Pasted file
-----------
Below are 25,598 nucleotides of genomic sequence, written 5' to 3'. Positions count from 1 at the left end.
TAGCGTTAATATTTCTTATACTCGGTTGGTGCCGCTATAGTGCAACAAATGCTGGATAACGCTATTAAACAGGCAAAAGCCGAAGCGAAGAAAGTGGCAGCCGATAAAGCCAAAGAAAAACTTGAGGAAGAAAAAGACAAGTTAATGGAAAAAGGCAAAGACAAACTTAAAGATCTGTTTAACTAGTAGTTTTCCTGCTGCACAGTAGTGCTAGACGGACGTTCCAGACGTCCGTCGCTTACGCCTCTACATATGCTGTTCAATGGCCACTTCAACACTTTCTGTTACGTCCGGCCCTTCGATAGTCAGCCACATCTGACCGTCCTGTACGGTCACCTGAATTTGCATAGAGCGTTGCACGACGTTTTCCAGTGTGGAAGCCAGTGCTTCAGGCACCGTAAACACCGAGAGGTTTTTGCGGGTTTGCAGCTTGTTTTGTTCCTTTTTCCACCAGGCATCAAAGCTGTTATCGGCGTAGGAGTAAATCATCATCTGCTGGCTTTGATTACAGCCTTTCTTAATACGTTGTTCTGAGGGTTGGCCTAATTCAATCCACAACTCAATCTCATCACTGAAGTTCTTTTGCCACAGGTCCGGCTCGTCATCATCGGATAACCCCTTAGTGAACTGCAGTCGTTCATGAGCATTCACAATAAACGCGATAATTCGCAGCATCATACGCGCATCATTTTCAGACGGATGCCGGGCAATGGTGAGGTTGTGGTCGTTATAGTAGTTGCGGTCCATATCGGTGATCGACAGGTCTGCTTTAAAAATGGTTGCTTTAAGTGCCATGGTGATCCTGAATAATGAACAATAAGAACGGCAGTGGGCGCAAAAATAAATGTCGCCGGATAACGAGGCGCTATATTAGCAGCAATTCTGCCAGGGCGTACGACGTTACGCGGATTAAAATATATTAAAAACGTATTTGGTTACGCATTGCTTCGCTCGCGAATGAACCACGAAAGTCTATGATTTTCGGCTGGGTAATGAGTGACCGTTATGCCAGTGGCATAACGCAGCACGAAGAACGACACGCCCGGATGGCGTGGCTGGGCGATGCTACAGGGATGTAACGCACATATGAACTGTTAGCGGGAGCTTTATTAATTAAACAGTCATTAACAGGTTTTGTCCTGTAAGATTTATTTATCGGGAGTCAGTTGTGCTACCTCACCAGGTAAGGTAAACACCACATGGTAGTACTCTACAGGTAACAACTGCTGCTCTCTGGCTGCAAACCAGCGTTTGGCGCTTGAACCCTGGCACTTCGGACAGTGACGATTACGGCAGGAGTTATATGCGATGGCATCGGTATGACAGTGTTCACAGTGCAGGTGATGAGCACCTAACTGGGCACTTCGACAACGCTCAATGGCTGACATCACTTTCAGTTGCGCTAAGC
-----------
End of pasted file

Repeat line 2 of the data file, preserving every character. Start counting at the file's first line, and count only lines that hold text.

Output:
TAGCGTTAATATTTCTTATACTCGGTTGGTGCCGCTATAGTGCAACAAATGCTGGATAACGCTATTAAACAGGCAAAAGCCGAAGCGAAGAAAGTGGCAGCCGATAAAGCCAAAGAAAAACTTGAGGAAGAAAAAGACAAGTTAATGGAAAAAGGCAAAGACAAACTTAAAGATCTGTTTAACTAGTAGTTTTCCTGCTGCACAGTAGTGCTAGACGGACGTTCCAGACGTCCGTCGCTTACGCCTCTACATATGCTGTTCAATGGCCACTTCAACACTTTCTGTTACGTCCGGCCCTTCGATAGTCAGCCACATCTGACCGTCCTGTACGGTCACCTGAATTTGCATAGAGCGTTGCACGACGTTTTCCAGTGTGGAAGCCAGTGCTTCAGGCACCGTAAACACCGAGAGGTTTTTGCGGGTTTGCAGCTTGTTTTGTTCCTTTTTCCACCAGGCATCAAAGCTGTTATCGGCGTAGGAGTAAATCATCATCTGCTGGCTTTGATTACAGCCTTTCTTAATACGTTGTTCTGAGGGTTGGCCTAATTCAATCCACAACTCAATCTCATCACTGAAGTTCTTTTGCCACAGGTCCGGCTCGTCATCATCGGATAACCCCTTAGTGAACTGCAGTCGTTCATGAGCATTCACAATAAACGCGATAATTCGCAGCATCATACGCGCATCATTTTCAGACGGATGCCGGGCAATGGTGAGGTTGTGGTCGTTATAGTAGTTGCGGTCCATATCGGTGATCGACAGGTCTGCTTTAAAAATGGTTGCTTTAAGTGCCATGGTGATCCTGAATAATGAACAATAAGAACGGCAGTGGGCGCAAAAATAAATGTCGCCGGATAACGAGGCGCTATATTAGCAGCAATTCTGCCAGGGCGTACGACGTTACGCGGATTAAAATATATTAAAAACGTATTTGGTTACGCATTGCTTCGCTCGCGAATGAACCACGAAAGTCTATGATTTTCGGCTGGGTAATGAGTGACCGTTATGCCAGTGGCATAACGCAGCACGAAGAACGACACGCCCGGATGGCGTGGCTGGGCGATGCTACAGGGATGTAACGCACATATGAACTGTTAGCGGGAGCTTTATTAATTAAACAGTCATTAACAGGTTTTGTCCTGTAAGATTTATTTATCGGGAGTCAGTTGTGCTACCTCACCAGGTAAGGTAAACACCACATGGTAGTACTCTACAGGTAACAACTGCTGCTCTCTGGCTGCAAACCAGCGTTTGGCGCTTGAACCCTGGCACTTCGGACAGTGACGATTACGGCAGGAGTTATATGCGATGGCATCGGTATGACAGTGTTCACAGTGCAGGTGATGAGCACCTAACTGGGCACTTCGACAACGCTCAATGGCTGACATCACTTTCAGTTGCGCTAAGC